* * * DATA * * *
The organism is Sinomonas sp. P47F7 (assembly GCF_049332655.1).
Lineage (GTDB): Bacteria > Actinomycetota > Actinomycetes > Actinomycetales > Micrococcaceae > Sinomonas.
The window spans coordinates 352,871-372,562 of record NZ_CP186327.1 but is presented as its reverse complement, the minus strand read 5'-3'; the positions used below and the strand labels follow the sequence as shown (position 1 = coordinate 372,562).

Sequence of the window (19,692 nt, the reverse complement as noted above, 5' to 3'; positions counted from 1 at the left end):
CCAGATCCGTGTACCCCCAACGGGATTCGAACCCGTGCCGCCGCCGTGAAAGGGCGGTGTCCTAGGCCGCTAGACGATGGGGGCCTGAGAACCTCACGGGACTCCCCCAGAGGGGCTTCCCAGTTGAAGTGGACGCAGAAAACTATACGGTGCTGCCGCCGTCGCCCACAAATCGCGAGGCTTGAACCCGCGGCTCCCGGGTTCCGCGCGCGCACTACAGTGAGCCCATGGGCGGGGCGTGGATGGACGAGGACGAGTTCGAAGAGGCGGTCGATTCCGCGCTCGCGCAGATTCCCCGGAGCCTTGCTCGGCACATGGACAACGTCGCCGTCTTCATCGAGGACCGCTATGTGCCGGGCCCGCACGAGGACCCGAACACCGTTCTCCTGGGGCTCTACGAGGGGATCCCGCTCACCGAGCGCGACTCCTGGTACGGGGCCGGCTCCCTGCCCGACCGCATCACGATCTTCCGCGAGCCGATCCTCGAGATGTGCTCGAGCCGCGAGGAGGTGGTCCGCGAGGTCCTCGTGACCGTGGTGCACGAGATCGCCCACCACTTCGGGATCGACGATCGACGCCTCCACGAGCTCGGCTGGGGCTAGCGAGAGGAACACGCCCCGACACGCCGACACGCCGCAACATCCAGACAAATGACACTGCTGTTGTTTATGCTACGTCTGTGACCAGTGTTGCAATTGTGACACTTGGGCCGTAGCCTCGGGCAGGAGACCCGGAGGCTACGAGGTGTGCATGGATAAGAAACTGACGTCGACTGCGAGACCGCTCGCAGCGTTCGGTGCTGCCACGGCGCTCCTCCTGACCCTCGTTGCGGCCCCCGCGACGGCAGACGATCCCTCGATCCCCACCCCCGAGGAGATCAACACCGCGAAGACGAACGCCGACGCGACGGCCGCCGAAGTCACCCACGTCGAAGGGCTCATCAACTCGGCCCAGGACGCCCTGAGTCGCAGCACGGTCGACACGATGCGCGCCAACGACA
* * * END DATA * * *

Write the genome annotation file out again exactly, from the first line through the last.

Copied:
The organism is Sinomonas sp. P47F7 (assembly GCF_049332655.1).
Lineage (GTDB): Bacteria > Actinomycetota > Actinomycetes > Actinomycetales > Micrococcaceae > Sinomonas.
The window spans coordinates 352,871-372,562 of record NZ_CP186327.1 but is presented as its reverse complement, the minus strand read 5'-3'; the positions used below and the strand labels follow the sequence as shown (position 1 = coordinate 372,562).

Sequence of the window (19,692 nt, the reverse complement as noted above, 5' to 3'; positions counted from 1 at the left end):
CCAGATCCGTGTACCCCCAACGGGATTCGAACCCGTGCCGCCGCCGTGAAAGGGCGGTGTCCTAGGCCGCTAGACGATGGGGGCCTGAGAACCTCACGGGACTCCCCCAGAGGGGCTTCCCAGTTGAAGTGGACGCAGAAAACTATACGGTGCTGCCGCCGTCGCCCACAAATCGCGAGGCTTGAACCCGCGGCTCCCGGGTTCCGCGCGCGCACTACAGTGAGCCCATGGGCGGGGCGTGGATGGACGAGGACGAGTTCGAAGAGGCGGTCGATTCCGCGCTCGCGCAGATTCCCCGGAGCCTTGCTCGGCACATGGACAACGTCGCCGTCTTCATCGAGGACCGCTATGTGCCGGGCCCGCACGAGGACCCGAACACCGTTCTCCTGGGGCTCTACGAGGGGATCCCGCTCACCGAGCGCGACTCCTGGTACGGGGCCGGCTCCCTGCCCGACCGCATCACGATCTTCCGCGAGCCGATCCTCGAGATGTGCTCGAGCCGCGAGGAGGTGGTCCGCGAGGTCCTCGTGACCGTGGTGCACGAGATCGCCCACCACTTCGGGATCGACGATCGACGCCTCCACGAGCTCGGCTGGGGCTAGCGAGAGGAACACGCCCCGACACGCCGACACGCCGCAACATCCAGACAAATGACACTGCTGTTGTTTATGCTACGTCTGTGACCAGTGTTGCAATTGTGACACTTGGGCCGTAGCCTCGGGCAGGAGACCCGGAGGCTACGAGGTGTGCATGGATAAGAAACTGACGTCGACTGCGAGACCGCTCGCAGCGTTCGGTGCTGCCACGGCGCTCCTCCTGACCCTCGTTGCGGCCCCCGCGACGGCAGACGATCCCTCGATCCCCACCCCCGAGGAGATCAACACCGCGAAGACGAACGCCGACGCGACGGCCGCCGAAGTCACCCACGTCGAAGGGCTCATCAACTCGGCCCAGGACGCCCTGAGTCGCAGCACGGTCGACACGATGCGCGCCAACGACA